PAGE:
I've attended a few filmmaking courses and classes since I first picked up a camera over 8 years ago. I've mostly attended courses aimed at adventure filmmaking eg AFA Pro (Kendal), Banff's Adventure Filmmakers' Workshop, etc. This was the first event where I mixed with filmmakers aiming to make drama feature films and it's a different world! Not least the budgets and crew sizes these folk talk about.
I'm going to split my blog on the course into two parts, Part 1 - '21 Nuggets of Know-How' and Part 2 - '12 Actions'. After all there is no point getting new knowledge if you are not going to take any action resulting from it.
So here we go with Part 1:
Part 1 - 21 Nuggets of Know-How
I did learn a lot from last weekend, this list does not represent what the course covered as such, it is simply a list of nuggets of know-how which hit home with me. I'm sure other people attending the class would come away with a completely different list.
- When looking for ways of reducing a budget, look for big elastic cost.
- Tips of negation. I'm not going to tell you what they were just in case I ever have to negotiate with you!
- How to reduce the cost of a shoot by editing the script: eg "It was raining heavily" … no it wasn't!
- Keep the number of story days to a minimum & avoid costume change.
- Ensure title, poster and effects are consistence for genre. The title and poster should tell you what the film is about.
- To add production value look for great actors, locations and props you can access for free or on the cheap
- Find all locations within 5mins walk of a central base.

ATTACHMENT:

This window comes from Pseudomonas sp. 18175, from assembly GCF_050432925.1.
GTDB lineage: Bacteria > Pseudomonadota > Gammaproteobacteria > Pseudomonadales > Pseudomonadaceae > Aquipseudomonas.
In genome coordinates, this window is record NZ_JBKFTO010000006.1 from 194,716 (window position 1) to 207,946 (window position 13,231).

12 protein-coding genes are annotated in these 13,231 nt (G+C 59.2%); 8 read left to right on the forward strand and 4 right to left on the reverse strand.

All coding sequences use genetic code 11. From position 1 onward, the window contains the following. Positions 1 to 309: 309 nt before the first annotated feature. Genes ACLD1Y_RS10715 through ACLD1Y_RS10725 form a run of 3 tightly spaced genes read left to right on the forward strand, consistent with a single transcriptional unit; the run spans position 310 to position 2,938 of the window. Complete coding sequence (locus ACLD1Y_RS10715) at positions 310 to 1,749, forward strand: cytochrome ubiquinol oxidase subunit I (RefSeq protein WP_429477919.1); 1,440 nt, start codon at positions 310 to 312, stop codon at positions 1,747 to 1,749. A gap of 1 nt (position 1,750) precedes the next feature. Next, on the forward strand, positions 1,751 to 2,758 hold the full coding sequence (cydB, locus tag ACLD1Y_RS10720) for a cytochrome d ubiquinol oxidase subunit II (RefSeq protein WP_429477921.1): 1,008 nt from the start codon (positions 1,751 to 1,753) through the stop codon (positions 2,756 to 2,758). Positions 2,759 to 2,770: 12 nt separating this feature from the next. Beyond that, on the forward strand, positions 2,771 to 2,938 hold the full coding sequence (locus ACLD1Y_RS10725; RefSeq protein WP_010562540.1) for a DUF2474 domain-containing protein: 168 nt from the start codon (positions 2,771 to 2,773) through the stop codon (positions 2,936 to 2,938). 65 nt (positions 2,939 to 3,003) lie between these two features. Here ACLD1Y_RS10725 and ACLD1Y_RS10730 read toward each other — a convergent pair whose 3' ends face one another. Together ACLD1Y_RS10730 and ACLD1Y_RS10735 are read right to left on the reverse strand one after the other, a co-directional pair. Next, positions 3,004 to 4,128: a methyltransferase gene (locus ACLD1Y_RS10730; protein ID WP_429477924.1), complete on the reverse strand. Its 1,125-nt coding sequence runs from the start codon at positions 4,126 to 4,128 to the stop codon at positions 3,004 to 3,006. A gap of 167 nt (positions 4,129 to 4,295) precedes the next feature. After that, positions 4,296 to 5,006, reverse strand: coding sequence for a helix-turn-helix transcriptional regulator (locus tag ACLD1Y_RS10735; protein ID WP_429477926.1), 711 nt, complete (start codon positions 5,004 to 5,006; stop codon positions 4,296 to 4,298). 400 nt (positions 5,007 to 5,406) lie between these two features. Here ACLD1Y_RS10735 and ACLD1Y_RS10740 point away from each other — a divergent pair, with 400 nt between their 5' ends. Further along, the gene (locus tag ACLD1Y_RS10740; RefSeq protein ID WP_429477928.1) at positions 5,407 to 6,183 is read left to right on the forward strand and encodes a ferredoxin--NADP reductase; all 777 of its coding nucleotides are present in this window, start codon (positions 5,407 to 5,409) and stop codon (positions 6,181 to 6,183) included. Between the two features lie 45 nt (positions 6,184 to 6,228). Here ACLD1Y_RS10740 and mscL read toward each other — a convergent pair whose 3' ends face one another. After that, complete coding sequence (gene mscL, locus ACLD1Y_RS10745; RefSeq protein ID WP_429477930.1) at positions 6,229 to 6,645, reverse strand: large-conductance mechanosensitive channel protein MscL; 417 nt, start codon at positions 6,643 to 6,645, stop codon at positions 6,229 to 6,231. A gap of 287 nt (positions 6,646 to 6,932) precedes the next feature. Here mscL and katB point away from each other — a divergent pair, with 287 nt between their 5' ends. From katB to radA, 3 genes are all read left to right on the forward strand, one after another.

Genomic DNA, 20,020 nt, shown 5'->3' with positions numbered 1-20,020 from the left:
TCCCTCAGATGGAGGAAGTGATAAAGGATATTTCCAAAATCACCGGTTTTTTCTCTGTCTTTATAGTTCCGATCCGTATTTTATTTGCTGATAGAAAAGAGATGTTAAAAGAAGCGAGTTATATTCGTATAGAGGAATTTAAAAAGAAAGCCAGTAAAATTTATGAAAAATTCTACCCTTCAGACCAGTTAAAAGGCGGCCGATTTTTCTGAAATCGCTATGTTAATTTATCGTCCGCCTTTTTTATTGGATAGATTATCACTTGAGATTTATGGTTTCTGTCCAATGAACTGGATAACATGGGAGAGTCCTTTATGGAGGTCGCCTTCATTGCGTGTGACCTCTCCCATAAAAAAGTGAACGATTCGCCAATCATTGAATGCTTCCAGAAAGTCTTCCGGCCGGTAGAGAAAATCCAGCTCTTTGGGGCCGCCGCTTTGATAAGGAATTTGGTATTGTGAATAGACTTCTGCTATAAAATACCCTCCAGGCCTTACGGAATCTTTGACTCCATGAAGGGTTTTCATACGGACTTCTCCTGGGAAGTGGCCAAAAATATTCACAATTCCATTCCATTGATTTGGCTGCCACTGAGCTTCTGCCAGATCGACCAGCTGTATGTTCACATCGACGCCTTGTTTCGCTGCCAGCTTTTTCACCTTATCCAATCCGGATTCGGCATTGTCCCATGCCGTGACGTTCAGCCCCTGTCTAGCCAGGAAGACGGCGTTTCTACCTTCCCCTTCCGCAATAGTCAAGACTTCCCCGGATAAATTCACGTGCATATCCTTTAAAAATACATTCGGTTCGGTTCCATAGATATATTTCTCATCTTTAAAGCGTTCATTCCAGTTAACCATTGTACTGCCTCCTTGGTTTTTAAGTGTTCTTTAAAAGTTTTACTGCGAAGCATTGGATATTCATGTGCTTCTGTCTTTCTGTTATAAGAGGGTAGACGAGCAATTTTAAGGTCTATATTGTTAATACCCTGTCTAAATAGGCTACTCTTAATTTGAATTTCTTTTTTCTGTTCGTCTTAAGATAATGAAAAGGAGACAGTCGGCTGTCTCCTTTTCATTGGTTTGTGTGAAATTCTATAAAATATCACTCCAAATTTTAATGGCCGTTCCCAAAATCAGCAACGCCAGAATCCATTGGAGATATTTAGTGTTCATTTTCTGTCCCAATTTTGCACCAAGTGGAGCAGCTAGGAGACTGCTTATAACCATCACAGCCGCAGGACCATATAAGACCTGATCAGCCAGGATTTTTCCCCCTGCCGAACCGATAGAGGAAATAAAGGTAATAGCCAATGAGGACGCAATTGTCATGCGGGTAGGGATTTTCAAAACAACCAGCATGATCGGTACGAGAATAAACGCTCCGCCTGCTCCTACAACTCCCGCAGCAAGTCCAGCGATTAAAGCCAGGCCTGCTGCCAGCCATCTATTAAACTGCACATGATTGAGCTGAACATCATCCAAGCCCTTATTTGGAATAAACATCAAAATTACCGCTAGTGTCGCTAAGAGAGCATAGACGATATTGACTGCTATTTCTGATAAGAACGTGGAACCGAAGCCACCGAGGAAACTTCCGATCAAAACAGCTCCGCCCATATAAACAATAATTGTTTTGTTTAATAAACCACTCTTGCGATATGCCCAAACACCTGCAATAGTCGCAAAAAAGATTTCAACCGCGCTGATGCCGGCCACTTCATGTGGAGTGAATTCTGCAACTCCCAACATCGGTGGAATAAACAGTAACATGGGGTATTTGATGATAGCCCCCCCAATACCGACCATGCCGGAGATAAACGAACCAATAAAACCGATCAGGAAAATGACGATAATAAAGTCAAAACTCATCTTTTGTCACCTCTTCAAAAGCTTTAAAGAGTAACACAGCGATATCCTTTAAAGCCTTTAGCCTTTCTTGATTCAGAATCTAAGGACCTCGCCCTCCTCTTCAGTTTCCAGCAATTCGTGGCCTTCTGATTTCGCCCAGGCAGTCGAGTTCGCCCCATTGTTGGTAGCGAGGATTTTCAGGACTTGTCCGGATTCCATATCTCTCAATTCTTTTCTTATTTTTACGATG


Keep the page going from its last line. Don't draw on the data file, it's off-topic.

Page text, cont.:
- Install an editor on site during your shoot. Daily A-cuts.
- Watch out for too many white walls
- Spend money on the design team, a bad prop will kill your production.
- Director should always be first on set, last on set (I already knew that, but I think it's worth mentioning again)
- If you are going to pay the crew, pay all the crew the same rate, consider national minimal wage. Give a feeling of we're in it together.
- Fire bad apples.
- Meet all the crew and actors before the shoot and get drunk. During the shoot give everyone else the opportunity to have a drink, but refrain yourself until the wrap.
- Shoot all scenes in the script, even if you think you can drop it, at least just shoot one take as a wide.
- Post - Take your time, get it right
- Plan post workflow and test it before the shoot. eg. camera - CF card - HD - Prores - FCP - color - compressor - QT - Tape
- Use music sparingly, only use to take the scene to the next emotional level, not to dictate the emotion the audience… (unless you are Peter Jackson)
- Opening Titles - White text on black only. Easy to change and no one is impressive with fancy titles.
- Press pack should have 50 stills in. (I have normally only included 3)
- When you attend the premier / award ceremony, take no credit for yourself and say it was all down to the rest of the team.
Read my 12 Actions in Part 2 here